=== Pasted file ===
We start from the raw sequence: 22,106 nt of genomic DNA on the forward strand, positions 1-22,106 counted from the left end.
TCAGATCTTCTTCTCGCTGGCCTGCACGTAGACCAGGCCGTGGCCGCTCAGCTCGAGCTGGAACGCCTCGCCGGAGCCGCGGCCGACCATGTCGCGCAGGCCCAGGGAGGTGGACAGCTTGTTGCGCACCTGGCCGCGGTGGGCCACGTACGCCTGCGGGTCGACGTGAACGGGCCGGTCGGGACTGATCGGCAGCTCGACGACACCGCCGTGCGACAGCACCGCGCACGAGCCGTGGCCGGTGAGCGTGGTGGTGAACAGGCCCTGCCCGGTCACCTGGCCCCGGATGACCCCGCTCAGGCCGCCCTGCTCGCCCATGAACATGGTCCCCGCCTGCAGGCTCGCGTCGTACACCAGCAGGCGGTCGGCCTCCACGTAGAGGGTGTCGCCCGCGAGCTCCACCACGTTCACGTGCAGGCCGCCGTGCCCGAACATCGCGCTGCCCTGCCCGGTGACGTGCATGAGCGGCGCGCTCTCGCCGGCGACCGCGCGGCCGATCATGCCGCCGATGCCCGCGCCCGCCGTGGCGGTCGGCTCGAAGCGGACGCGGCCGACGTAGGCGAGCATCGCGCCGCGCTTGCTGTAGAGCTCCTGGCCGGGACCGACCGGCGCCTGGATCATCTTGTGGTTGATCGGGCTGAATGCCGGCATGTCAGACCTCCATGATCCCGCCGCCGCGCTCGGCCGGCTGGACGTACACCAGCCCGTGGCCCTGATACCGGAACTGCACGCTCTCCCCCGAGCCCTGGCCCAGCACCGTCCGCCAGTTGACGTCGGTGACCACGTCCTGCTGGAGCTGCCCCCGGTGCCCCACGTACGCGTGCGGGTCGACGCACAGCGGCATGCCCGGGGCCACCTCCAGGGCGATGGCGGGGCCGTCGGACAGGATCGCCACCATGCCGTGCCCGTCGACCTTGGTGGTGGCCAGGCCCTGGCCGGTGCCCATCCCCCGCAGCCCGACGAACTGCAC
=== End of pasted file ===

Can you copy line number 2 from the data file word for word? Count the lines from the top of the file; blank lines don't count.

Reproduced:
TCAGATCTTCTTCTCGCTGGCCTGCACGTAGACCAGGCCGTGGCCGCTCAGCTCGAGCTGGAACGCCTCGCCGGAGCCGCGGCCGACCATGTCGCGCAGGCCCAGGGAGGTGGACAGCTTGTTGCGCACCTGGCCGCGGTGGGCCACGTACGCCTGCGGGTCGACGTGAACGGGCCGGTCGGGACTGATCGGCAGCTCGACGACACCGCCGTGCGACAGCACCGCGCACGAGCCGTGGCCGGTGAGCGTGGTGGTGAACAGGCCCTGCCCGGTCACCTGGCCCCGGATGACCCCGCTCAGGCCGCCCTGCTCGCCCATGAACATGGTCCCCGCCTGCAGGCTCGCGTCGTACACCAGCAGGCGGTCGGCCTCCACGTAGAGGGTGTCGCCCGCGAGCTCCACCACGTTCACGTGCAGGCCGCCGTGCCCGAACATCGCGCTGCCCTGCCCGGTGACGTGCATGAGCGGCGCGCTCTCGCCGGCGACCGCGCGGCCGATCATGCCGCCGATGCCCGCGCCCGCCGTGGCGGTCGGCTCGAAGCGGACGCGGCCGACGTAGGCGAGCATCGCGCCGCGCTTGCTGTAGAGCTCCTGGCCGGGACCGACCGGCGCCTGGATCATCTTGTGGTTGATCGGGCTGAATGCCGGCATGTCAGACCTCCATGATCCCGCCGCCGCGCTCGGCCGGCTGGACGTACACCAGCCCGTGGCCCTGATACCGGAACTGCACGCTCTCCCCCGAGCCCTGGCCCAGCACCGTCCGCCAGTTGACGTCGGTGACCACGTCCTGCTGGAGCTGCCCCCGGTGCCCCACGTACGCGTGCGGGTCGACGCACAGCGGCATGCCCGGGGCCACCTCCAGGGCGATGGCGGGGCCGTCGGACAGGATCGCCACCATGCCGTGCCCGTCGACCTTGGTGGTGGCCAGGCCCTGGCCGGTGCCCATCCCCCGCAGCCCGACGAACTGCAC